5. Focus on your breath. Breathe more slowly and deeply.

6. Be ready to handle anything that comes your way in a positive way. View every challenge as an opportunity for growth.

7. Focus on others, that is, engage others with wit, intellect, or a compassionate attitude. This takes the focus off of one’s own complaints. And most important,

8. Be happy to be alive.

If things get rough, then breathe deeply, think about what you can be grateful for, and if possible, look for the irony, humor, or philosophical insight that many situations present.

by Alison Poulsen, PhD

Read “I want to enjoy life and not just think about money.”

Read “Fear and Panic: ‘If I don’t keep on top of everything, I don’t know what will happen.’”

“My life feels out of control.”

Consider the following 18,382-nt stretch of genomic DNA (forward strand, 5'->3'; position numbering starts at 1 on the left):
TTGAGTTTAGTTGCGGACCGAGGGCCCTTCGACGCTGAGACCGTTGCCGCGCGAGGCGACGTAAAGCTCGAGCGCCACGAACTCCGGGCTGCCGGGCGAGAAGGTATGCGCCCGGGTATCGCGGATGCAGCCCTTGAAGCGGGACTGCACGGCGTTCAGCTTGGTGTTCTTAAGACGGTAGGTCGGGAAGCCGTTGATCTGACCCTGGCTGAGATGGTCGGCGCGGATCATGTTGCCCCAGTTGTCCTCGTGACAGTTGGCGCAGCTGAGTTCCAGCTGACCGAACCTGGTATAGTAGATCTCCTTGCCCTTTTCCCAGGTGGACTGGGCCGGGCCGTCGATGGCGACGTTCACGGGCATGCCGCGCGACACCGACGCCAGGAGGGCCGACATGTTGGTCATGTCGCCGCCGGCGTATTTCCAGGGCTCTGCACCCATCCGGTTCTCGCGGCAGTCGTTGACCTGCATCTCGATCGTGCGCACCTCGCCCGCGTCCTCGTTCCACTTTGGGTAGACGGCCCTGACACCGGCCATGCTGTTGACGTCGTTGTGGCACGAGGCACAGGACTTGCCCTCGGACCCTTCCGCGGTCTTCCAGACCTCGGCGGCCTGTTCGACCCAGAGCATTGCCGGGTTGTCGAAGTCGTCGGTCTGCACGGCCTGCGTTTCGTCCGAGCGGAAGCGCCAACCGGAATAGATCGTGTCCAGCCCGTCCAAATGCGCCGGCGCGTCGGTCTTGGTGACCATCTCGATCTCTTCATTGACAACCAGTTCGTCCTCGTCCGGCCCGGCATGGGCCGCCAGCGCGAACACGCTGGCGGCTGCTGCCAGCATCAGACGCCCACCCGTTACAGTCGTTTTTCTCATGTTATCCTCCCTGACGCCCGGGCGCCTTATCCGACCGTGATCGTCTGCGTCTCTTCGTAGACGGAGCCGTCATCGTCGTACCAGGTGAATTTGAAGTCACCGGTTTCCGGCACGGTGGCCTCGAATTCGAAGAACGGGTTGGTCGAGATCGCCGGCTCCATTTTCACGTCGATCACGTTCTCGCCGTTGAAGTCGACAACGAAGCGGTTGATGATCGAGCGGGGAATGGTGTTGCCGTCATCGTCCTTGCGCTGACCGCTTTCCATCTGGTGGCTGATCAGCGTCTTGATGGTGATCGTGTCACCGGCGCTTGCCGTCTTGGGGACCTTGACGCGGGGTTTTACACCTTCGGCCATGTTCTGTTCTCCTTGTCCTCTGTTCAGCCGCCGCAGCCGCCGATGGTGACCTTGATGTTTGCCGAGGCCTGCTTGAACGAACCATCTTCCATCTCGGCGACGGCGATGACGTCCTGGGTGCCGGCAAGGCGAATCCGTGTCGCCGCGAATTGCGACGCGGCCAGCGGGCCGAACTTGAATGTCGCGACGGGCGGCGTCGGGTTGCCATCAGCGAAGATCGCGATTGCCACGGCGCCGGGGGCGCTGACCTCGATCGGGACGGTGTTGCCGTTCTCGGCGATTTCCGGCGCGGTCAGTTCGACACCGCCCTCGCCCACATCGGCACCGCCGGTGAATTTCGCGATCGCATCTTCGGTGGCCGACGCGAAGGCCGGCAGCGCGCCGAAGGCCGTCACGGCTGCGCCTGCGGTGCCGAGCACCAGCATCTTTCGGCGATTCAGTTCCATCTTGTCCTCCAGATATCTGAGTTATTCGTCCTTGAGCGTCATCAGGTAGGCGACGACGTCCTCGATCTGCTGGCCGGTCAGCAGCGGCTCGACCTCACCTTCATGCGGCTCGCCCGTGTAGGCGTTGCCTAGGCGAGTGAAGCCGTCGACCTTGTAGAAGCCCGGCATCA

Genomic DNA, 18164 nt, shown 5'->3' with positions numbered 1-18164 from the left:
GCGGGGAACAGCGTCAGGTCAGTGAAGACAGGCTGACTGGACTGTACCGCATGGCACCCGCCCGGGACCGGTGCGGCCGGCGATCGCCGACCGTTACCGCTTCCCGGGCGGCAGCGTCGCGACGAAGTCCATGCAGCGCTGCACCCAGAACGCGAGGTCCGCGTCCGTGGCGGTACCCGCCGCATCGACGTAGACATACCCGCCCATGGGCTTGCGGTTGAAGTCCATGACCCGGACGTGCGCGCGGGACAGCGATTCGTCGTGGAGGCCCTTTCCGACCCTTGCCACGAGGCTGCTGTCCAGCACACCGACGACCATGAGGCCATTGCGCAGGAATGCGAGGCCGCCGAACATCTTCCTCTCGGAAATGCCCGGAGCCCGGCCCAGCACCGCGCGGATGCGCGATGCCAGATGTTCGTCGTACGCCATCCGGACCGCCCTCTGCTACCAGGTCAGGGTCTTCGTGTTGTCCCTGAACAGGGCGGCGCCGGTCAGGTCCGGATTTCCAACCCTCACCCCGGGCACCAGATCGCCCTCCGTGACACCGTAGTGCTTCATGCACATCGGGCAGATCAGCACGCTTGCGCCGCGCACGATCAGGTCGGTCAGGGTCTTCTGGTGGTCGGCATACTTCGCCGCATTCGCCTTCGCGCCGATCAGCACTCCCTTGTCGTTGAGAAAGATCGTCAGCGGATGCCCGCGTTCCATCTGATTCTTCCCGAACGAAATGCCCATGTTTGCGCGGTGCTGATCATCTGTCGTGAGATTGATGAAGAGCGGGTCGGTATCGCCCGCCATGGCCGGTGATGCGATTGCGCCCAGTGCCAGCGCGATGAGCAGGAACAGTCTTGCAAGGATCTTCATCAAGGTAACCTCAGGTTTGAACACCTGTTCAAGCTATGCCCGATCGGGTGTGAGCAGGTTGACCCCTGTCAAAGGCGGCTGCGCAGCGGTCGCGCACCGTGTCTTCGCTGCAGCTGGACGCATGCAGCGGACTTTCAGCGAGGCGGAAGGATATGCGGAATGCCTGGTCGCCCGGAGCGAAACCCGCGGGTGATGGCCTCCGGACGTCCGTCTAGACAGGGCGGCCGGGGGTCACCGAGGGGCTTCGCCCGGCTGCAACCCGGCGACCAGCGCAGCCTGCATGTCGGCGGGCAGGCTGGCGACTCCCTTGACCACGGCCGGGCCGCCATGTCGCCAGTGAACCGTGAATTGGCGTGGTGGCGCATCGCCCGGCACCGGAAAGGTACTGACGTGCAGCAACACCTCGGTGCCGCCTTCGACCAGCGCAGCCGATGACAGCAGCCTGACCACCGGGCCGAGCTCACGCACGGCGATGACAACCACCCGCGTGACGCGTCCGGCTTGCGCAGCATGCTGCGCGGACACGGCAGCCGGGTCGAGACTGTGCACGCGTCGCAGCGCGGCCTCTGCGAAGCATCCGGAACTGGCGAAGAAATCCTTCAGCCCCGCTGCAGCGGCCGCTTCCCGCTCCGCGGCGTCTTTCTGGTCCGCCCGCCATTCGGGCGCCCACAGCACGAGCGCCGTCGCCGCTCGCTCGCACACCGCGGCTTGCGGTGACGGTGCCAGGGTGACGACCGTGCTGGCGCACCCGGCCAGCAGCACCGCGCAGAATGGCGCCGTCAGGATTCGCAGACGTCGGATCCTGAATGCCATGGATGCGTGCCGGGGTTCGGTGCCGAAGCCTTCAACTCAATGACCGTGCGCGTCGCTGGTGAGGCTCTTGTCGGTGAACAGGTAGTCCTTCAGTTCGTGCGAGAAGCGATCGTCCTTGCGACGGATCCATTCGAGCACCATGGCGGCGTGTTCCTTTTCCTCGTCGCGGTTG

"Peace - Buddha" by Mimi Stuart © Live the Life you Desire

“Peace – Buddha” by Mimi Stuart ©
Live the Life you Desire

If you are facing life challenges, such as a break up, illness, tragic choices made by family members, or financial distress, your life can feel out of control. As a result, you can feel helpless and powerless, and become anxious, overwhelmed, and depressed.

There are many things we don’t have control over in our lives and many more that we have very little control over. While we may not be able to change our external circumstances, what we can change is our internal perspective, and this can make all the difference in the world.

It may be difficult to change negative thought patterns, let go of grudges, and stop complaining about our circumstances, all of which bring us a certain comfort. Yet with practice, we can control our thoughts and change our perspective. We can admit to our negative thinking, understand it, and then move on.